There are 4 more days to not dress up as blackface Trayvon Martin for Halloween

Travyon Martin and George Zimmerman costumes

Other blackface costumes for white people not to wear include Black characters from Orange is the New Black.

This weekend an image of white kids dressed as Trayvon Martin and George Zimmerman for Halloween went viral. This tweet nails my reaction to the photo:

The hand held up as a gun really does make the image look like old, celebratory photos from lynchings.

Meanwhile moderately famous person Julianne Hough also thought blackface was a good idea. She dressed as Crazy Eyes as part of an Orange is the New Black group costume.

Julianne Hough in blackface as Crazy Eyes

A rich white lady dressing up as a Black woman in prison is a bit much.

Hough went for the blackface aesthetic popularized by Saturday Night Live, whereas the kids with the Trayvon Martin costume went the traditional route. Guess what? Both are completely unacceptable.

There are plenty of great ways to dress up for Halloween without appropriating someone else’s culture or donning blackface. If you’re white, there’s most of pop culture and plenty of history for you to draw on for costume ideas without being appropriative or mocking the Black victim of a violent crime. Feministing has some non-racist, non-sexist suggestions if you’re looking for costume ideas.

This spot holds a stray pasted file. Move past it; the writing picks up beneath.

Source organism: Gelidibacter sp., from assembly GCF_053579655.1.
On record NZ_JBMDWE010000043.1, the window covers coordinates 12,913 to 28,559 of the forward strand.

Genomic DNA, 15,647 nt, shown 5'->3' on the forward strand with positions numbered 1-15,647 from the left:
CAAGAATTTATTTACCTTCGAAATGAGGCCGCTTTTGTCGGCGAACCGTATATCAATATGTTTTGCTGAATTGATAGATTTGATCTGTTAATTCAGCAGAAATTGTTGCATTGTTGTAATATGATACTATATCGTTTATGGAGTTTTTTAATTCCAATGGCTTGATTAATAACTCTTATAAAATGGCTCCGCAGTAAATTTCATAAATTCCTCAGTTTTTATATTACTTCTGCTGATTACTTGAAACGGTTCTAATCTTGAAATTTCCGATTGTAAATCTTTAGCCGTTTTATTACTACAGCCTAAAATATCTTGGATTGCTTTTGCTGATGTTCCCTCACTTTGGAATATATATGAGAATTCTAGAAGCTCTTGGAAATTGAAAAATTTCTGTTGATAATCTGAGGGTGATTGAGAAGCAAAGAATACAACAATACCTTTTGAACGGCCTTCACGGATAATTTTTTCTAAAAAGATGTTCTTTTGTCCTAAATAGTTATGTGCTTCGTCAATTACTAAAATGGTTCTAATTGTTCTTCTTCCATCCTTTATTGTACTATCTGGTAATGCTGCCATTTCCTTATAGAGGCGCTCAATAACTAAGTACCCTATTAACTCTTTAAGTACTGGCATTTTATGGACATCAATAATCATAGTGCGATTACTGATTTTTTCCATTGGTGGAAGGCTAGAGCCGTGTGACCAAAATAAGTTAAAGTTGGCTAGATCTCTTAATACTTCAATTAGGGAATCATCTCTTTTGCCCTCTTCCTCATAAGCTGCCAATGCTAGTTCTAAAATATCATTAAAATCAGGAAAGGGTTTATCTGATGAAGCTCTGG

But let’s not do blackface this year, or ever.


Jos Truitt
Jos Truitt‘s favorite costumes from years past include Taylor Swift at the VMAs and a sexy anti-choice clinic protester.

Boston, MA

Jos Truitt is Executive Director of Development at Feministing. She joined the team in July 2009, became an Editor in August 2011, and Executive Director in September 2013. She writes about a range of topics including transgender issues, abortion access, and media representation. Jos first got involved with organizing when she led a walk out against the Iraq war at her high school, the Boston Arts Academy. She was introduced to the reproductive justice movement while at Hampshire College, where she organized the Civil Liberties and Public Policy Program’s annual reproductive justice conference. She has worked on the National Abortion Federation’s hotline, was a Field Organizer at Choice USA, and has volunteered as a Pro-Choice Clinic Escort. Jos has written for publications including The Guardian, Bilerico, RH Reality Check, Metro Weekly, and the Columbia Journalism Review. She has spoken and trained at numerous national conferences and college campuses about trans issues, reproductive justice, blogging, feminism, and grassroots organizing. Jos completed her MFA in Printmaking at the San Francisco Art Institute in Spring 2013. In her "spare time" she likes to bake and work on projects about mermaids.

Jos Truitt is an Executive Director of Feministing in charge of Development.

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